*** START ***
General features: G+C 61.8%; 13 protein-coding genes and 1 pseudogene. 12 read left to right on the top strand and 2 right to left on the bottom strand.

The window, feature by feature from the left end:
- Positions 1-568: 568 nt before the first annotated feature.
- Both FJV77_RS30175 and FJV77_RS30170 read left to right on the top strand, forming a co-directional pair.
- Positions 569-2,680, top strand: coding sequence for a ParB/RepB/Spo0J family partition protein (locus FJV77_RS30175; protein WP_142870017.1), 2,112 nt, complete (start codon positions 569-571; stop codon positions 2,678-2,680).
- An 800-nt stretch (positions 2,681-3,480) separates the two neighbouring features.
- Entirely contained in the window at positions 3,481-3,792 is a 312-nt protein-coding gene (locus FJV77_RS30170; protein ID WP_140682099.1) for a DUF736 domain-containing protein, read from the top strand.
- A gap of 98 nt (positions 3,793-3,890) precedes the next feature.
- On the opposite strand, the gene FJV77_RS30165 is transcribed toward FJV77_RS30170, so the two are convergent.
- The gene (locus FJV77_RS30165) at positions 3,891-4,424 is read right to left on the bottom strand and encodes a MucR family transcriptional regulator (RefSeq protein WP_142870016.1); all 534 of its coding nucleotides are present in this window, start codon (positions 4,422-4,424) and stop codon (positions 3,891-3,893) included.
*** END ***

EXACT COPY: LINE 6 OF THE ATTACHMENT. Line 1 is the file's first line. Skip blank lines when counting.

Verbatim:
- An 800-nt stretch (positions 2,681-3,480) separates the two neighbouring features.